*If bikes are supposed to act "like cars" and follow the "same roads, same rules," then isn't it fair that pedestrians should at least, kind of, treat them like a car? I consider myself a very courteous rider who tries to stop at un-signalized crosswalks for pedestrians to cross. But, yes, there are times I'm rolling full-speed (17-20 mph) and, no, I'm not coming to a dead stop from 20 yards away just so someone can amble across the street, especially if they're more engrossed in their cell phone and only look up at the last minute to curse me out for not stopping. Never mind the dozen drivers that drove right through the crosswalk without a second's hesitation, I as the cyclist am just *the worst* for not stopping!


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Comm. Ave. was the safest it has ever been for cyclists and pedestrians

I don't know what it was like in the days of yore.

I agree the lack of private autos is a safety boon. Just be careful out there -- construction vehicles and laborers, general confusion, and all kinds of scars and plates and other jagged surfaces on the road just begging to grab your tires.

I commute through this every day, and the real joy is the rotary on the Cambridge side of the BU Bridge.

Like being in Western Europe

Lots of public transit, pedestrians, and cyclists. Few private cars. As non-car commuter things have never been better.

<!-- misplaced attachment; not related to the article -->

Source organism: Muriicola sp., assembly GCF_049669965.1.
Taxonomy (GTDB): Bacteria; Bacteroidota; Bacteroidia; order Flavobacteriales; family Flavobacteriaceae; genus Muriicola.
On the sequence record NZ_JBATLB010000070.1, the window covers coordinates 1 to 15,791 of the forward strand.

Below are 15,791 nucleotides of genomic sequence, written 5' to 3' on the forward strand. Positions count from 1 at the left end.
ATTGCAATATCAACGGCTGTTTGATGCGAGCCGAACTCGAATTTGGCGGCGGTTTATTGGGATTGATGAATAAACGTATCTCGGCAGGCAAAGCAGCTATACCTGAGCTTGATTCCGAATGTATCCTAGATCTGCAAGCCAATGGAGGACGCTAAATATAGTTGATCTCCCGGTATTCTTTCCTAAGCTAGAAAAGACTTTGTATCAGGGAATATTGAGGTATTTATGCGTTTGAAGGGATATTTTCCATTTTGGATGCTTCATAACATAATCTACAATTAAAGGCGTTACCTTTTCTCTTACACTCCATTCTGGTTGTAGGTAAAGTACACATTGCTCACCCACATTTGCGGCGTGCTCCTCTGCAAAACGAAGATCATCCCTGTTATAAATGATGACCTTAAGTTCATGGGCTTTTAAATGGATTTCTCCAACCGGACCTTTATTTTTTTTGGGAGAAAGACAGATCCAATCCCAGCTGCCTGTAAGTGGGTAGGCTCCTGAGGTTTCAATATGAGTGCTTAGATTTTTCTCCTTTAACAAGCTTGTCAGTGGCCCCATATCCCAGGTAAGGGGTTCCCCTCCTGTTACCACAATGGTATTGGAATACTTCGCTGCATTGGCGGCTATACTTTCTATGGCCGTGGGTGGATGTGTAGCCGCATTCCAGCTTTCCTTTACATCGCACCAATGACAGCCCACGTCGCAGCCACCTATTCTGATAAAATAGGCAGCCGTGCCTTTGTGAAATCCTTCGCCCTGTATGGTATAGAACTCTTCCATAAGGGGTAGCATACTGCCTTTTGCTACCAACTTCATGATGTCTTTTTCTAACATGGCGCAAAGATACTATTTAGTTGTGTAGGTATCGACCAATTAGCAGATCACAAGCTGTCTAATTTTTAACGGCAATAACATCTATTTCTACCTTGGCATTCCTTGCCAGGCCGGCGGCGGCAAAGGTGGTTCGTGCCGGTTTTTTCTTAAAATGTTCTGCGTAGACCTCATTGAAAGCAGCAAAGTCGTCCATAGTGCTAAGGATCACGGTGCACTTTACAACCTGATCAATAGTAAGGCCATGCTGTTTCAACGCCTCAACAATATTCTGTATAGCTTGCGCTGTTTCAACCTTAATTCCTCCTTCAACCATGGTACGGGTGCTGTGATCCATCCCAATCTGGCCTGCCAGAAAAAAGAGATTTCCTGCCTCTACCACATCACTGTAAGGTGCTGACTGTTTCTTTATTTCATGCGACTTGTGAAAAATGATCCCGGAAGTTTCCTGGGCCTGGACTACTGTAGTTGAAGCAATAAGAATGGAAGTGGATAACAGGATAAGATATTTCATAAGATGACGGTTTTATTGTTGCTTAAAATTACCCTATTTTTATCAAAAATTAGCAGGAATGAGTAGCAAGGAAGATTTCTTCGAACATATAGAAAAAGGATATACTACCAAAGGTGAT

Looking at the highways from the bridges it seemed traffic was about the same as it always is. Mem drive wasn't any different then normal around 8:30am.

Amazing how far they've come on the bridge in just a few days, too. Makes you wonder why so many projects take years on-site when they clearly have the ability to do these sorts of things quickly with the right planning.


Cough, cough, Longfellow. We're going to have President Dwayne Johnson before you can drive across it to Cambridge again.

Isn't that because the

Isn't that because the Longfellow is a historic structure though? A big part of the work is restoration. The Comm Ave bridge is just a bridge, no need to preserve it, just tear it down and put a new one in.

Much better options for driving

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They are known as Prison Point (Charles River Dam by the MoS) and that unfettered freeway of a dragstrip known as the Technology Bridge by MIT.

You're welcome.